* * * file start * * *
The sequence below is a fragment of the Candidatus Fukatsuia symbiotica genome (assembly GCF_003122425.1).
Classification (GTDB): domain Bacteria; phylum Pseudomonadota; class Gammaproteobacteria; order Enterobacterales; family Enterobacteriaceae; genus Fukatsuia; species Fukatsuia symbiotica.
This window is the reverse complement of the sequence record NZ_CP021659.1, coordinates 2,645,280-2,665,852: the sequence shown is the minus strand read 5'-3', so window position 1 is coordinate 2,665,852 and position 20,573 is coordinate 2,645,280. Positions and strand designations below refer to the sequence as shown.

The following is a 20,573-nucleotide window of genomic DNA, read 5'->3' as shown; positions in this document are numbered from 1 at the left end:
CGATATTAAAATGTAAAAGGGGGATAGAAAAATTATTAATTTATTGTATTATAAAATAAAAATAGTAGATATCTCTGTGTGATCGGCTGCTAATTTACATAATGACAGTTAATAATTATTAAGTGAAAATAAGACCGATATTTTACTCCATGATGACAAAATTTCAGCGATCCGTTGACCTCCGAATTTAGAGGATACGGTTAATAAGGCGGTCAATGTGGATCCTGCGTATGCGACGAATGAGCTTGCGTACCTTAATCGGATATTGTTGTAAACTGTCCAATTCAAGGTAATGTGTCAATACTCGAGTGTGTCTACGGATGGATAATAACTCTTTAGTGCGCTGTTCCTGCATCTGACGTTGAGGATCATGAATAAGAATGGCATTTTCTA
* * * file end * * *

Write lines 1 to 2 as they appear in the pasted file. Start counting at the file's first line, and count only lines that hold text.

The sequence below is a fragment of the Candidatus Fukatsuia symbiotica genome (assembly GCF_003122425.1).
Classification (GTDB): domain Bacteria; phylum Pseudomonadota; class Gammaproteobacteria; order Enterobacterales; family Enterobacteriaceae; genus Fukatsuia; species Fukatsuia symbiotica.